Feb 8, 2012
Health savings accounts are a relatively new concept, developed in response to healthcare consumers demand for something similar to an FSA (flexible spending account) but without the one major drawback; HSA funds roll over year after year, whereas the consumer forfeits the remaining balance of an FSA at year end. The funds removed from the employee paycheck are still withheld from pre-tax dollars, but use of the funds are regulated in a manner similar to IRA’s (indicidual retirement accounts). Hence, many people are switching to HSA’s.
photo credit: Seattle Municipal Archives
Owned by the employee, not the employerOther differences that make these health savings accounts more desireable than FSA’s include,
- Available to employees with a health plan having a high annual deductible
- Contribution limits are higher, allowing the employee the flexibility to use this account in a manner more similar to an IRA, but with the advantage it is easier to withdraw amounts for qualified medical spending
In effect, the bill signed into law in 2003 by President George W. Bush attempts to provide the same advantages as both IRA’s and FSA’s, but without the drawbacks. These were part of a larger reform called Medicare Prescription Drug, Improvement, and Modernization Act which replaced the Medical Savings Accounts.
Within 4 years of operation, HSA’s covered over 4.5 million Americans and about three-quarters of these were employer-sponsored plans, meaning that companies were clearly using these plans as a benefit for their employees.
This is smart, for although employers could set up FSA’s, HSA’s provide the same benefits except the employee owns the account, thus making it an excellent benefit offering, especially among highly competitive fields of work.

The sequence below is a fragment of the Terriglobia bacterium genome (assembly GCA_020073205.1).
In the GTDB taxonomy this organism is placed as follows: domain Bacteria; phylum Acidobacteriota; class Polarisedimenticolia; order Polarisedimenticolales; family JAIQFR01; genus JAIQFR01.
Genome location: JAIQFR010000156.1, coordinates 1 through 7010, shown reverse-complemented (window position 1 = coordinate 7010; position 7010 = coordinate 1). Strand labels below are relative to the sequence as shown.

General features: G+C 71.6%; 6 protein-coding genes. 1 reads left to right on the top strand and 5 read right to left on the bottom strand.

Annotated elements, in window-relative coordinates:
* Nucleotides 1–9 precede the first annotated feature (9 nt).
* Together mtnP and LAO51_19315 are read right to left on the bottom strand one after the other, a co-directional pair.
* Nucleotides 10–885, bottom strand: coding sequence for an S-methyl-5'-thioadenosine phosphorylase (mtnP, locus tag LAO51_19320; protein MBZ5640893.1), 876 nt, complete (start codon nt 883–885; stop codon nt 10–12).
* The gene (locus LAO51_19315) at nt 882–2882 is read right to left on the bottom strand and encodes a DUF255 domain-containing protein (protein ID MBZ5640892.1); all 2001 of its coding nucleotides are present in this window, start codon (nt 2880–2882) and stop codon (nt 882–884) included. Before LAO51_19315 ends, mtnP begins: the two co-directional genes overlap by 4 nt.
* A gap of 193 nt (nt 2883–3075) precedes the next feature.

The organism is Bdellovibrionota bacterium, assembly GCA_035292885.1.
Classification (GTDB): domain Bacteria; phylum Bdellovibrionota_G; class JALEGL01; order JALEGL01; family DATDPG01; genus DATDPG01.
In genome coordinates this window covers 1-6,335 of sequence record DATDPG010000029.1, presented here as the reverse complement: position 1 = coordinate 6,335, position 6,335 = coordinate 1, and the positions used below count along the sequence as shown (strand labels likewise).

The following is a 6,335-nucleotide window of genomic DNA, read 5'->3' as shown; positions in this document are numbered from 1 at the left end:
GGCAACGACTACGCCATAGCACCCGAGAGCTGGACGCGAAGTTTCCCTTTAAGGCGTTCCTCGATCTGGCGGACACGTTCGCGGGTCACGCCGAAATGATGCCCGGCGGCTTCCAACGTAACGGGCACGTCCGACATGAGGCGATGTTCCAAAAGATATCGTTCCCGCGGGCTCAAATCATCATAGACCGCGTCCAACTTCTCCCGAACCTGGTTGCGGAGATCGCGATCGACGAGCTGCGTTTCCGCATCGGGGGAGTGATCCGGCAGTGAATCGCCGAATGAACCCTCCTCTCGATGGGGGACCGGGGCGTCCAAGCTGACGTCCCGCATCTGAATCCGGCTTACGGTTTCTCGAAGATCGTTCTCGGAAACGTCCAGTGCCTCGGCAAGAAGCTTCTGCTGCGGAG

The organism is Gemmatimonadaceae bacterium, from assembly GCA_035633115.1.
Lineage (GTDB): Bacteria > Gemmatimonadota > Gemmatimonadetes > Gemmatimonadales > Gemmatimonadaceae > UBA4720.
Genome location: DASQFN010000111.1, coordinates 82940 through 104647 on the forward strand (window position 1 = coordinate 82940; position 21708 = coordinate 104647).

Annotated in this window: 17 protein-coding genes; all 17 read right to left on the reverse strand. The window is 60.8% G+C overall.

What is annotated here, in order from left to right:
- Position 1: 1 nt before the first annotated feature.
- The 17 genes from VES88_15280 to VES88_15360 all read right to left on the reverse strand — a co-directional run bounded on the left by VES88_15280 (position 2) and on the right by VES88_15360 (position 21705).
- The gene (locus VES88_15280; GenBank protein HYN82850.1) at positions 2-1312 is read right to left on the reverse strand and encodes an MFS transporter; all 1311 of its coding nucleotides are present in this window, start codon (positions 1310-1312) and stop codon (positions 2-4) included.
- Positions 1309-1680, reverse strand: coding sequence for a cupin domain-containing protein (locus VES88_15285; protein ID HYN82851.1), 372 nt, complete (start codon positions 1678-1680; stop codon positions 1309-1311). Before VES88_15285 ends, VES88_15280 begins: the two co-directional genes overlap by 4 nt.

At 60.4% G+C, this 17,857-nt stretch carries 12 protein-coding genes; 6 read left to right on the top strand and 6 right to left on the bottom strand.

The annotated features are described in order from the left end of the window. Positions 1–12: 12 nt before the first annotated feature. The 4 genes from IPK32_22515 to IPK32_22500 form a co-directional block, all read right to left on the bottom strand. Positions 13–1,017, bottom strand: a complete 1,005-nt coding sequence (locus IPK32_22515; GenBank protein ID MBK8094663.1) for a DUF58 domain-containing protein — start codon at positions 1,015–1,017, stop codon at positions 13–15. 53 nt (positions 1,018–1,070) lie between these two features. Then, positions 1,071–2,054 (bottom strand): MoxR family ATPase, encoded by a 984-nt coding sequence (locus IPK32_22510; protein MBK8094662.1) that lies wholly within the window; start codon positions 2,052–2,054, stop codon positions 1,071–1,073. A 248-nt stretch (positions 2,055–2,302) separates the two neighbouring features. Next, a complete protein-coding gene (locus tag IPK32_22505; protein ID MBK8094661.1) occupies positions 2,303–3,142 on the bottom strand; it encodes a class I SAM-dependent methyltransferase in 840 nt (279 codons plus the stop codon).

Would You Benefit from an HSA?
As with any plan developed by the government, there are arguments both pro and con regarding HSA’s. Naturally, there are advocacy groups lining up on both sides of the issue and the debate is likely to continue for years. The single largest argument against these accounts is that, unlike a traditional savings account (which is taxable, both on the income and the interest), HSA’s are subject to the same market devaluations and falls as other such investments; all fall outside the protection of the FDIC. However, given the advantages, many consumers consider HSA’s to be a good option.
Regardless, the benefits to the employee include,
- Tax reductions – Contributions are pre-tax and not taxed unless withdrawn for sue other than medical
- Simplicity of use – Many carriers are now offering cards similar to a debit card, but for use only for qualified medical expenses; some provide checks; some offer flexible withdrawal methods
- Added Qualified Expenses – many expenses not often covered by health insurance, such as chiropractor’s, eye care, dental, and DME (durable medical equipment) can be purchased using these funds (in other words, whereas such expenses would not be covered by the deductible, they can still be purchased using the pre-tax dollars in the account.
- Simplified records – many people who use these accounts also itemize taxes; many HSA providers provide an annual statement of expenses, making tax time a breeze
- Funds for other-than-medical-use – can be withdrawn much easier than with an IRA, but is still subject to a tax penalty of 20% UNLESS the account holder is 65 or disabled.
- Rollover – because this fund is more akin to an IRA, the funds roll over to the next year and the account grows and accrues interest
If you have been given the option to consider a health savings account by your employer, take the time to review all options offered and be sure to speak to your tax advisor to receive the latest information affecting your situation.
Then, armed with this information, you can make an informed decision; most likely, you will opt in favor of these savings plans, for it certainly appears that the benefits greatly out-weight the drawbacks.
Sam Mauz is a financial blogger who works with a company that sells pay day loans. When not writing or reading about finances Sam can be found hiking or doing other outdoor activities.